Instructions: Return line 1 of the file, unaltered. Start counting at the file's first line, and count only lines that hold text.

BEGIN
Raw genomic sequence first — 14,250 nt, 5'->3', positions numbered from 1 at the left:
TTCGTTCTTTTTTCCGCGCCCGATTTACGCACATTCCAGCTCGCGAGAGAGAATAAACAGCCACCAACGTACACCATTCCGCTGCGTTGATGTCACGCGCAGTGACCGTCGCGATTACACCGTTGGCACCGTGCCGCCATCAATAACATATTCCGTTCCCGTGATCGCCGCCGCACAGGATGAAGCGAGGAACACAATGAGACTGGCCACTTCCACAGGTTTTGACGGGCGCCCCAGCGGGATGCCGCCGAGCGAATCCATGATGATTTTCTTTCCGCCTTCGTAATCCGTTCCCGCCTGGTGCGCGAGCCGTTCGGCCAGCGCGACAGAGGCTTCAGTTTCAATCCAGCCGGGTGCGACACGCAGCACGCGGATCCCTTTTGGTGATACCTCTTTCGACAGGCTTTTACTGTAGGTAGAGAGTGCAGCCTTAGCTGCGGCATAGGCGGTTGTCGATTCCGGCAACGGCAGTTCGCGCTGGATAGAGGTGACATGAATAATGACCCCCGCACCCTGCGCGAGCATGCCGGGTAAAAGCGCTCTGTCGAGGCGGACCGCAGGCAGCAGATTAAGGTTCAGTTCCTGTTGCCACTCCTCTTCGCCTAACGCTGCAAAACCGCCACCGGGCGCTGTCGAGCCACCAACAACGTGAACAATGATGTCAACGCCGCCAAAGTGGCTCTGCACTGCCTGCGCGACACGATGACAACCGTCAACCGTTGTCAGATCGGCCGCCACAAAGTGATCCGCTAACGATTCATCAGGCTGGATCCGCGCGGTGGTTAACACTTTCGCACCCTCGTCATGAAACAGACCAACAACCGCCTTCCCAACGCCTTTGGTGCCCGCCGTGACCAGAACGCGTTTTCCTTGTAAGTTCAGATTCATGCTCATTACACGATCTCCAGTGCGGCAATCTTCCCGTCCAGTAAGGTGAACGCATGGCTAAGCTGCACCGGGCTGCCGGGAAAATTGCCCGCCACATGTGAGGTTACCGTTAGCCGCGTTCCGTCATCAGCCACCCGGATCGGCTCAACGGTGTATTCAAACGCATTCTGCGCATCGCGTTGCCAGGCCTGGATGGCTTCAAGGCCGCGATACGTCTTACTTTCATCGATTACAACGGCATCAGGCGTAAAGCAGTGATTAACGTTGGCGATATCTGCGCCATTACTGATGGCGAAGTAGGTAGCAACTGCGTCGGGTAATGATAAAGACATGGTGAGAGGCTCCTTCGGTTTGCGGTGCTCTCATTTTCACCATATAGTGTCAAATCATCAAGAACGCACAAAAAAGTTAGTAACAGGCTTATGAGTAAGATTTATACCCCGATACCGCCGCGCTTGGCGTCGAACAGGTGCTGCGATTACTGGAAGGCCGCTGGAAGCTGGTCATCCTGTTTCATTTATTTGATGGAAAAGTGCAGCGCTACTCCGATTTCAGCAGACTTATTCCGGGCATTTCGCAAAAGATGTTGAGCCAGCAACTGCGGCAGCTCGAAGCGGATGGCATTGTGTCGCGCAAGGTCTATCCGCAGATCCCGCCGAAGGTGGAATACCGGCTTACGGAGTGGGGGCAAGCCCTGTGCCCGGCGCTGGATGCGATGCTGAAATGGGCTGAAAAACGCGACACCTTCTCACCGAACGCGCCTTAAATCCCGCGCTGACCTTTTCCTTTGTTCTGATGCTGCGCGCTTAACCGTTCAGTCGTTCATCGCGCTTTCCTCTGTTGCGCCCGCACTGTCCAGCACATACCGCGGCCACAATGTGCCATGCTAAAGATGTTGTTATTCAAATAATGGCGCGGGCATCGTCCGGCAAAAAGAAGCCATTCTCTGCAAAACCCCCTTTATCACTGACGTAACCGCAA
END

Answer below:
Raw genomic sequence first — 14,250 nt, 5'->3', positions numbered from 1 at the left: